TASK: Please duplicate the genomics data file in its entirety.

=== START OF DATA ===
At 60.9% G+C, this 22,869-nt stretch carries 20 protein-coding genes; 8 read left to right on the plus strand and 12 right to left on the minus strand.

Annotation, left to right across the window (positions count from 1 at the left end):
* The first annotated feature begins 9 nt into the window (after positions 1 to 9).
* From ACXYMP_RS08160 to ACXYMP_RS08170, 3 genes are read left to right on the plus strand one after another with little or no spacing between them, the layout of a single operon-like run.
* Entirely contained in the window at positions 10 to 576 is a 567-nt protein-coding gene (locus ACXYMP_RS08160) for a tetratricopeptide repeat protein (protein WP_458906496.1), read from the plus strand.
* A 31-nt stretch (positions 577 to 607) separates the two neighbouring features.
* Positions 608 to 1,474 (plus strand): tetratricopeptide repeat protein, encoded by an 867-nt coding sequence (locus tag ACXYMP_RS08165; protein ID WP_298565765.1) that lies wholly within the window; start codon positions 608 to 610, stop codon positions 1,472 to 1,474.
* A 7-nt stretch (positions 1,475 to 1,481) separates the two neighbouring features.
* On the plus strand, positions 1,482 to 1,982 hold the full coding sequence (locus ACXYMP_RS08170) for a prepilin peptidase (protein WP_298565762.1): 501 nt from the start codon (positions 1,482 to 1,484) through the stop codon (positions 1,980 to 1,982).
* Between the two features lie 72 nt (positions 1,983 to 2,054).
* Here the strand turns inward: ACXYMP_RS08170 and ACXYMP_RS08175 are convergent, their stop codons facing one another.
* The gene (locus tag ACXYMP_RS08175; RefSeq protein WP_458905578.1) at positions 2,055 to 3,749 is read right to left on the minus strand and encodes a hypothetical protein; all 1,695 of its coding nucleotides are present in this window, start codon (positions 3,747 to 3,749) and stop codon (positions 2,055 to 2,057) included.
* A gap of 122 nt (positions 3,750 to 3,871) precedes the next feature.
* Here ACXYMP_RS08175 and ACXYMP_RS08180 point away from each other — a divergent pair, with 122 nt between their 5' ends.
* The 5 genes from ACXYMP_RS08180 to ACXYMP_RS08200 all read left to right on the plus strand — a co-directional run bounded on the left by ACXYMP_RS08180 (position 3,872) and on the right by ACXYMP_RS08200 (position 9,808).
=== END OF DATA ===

At 60.9% G+C, this 22,869-nt stretch carries 20 protein-coding genes; 8 read left to right on the plus strand and 12 right to left on the minus strand.

Annotation, left to right across the window (positions count from 1 at the left end):
* The first annotated feature begins 9 nt into the window (after positions 1 to 9).
* From ACXYMP_RS08160 to ACXYMP_RS08170, 3 genes are read left to right on the plus strand one after another with little or no spacing between them, the layout of a single operon-like run.
* Entirely contained in the window at positions 10 to 576 is a 567-nt protein-coding gene (locus ACXYMP_RS08160) for a tetratricopeptide repeat protein (protein WP_458906496.1), read from the plus strand.
* A 31-nt stretch (positions 577 to 607) separates the two neighbouring features.
* Positions 608 to 1,474 (plus strand): tetratricopeptide repeat protein, encoded by an 867-nt coding sequence (locus tag ACXYMP_RS08165; protein ID WP_298565765.1) that lies wholly within the window; start codon positions 608 to 610, stop codon positions 1,472 to 1,474.
* A 7-nt stretch (positions 1,475 to 1,481) separates the two neighbouring features.
* On the plus strand, positions 1,482 to 1,982 hold the full coding sequence (locus ACXYMP_RS08170) for a prepilin peptidase (protein WP_298565762.1): 501 nt from the start codon (positions 1,482 to 1,484) through the stop codon (positions 1,980 to 1,982).
* Between the two features lie 72 nt (positions 1,983 to 2,054).
* Here the strand turns inward: ACXYMP_RS08170 and ACXYMP_RS08175 are convergent, their stop codons facing one another.
* The gene (locus tag ACXYMP_RS08175; RefSeq protein WP_458905578.1) at positions 2,055 to 3,749 is read right to left on the minus strand and encodes a hypothetical protein; all 1,695 of its coding nucleotides are present in this window, start codon (positions 3,747 to 3,749) and stop codon (positions 2,055 to 2,057) included.
* A gap of 122 nt (positions 3,750 to 3,871) precedes the next feature.
* Here ACXYMP_RS08175 and ACXYMP_RS08180 point away from each other — a divergent pair, with 122 nt between their 5' ends.
* The 5 genes from ACXYMP_RS08180 to ACXYMP_RS08200 all read left to right on the plus strand — a co-directional run bounded on the left by ACXYMP_RS08180 (position 3,872) and on the right by ACXYMP_RS08200 (position 9,808).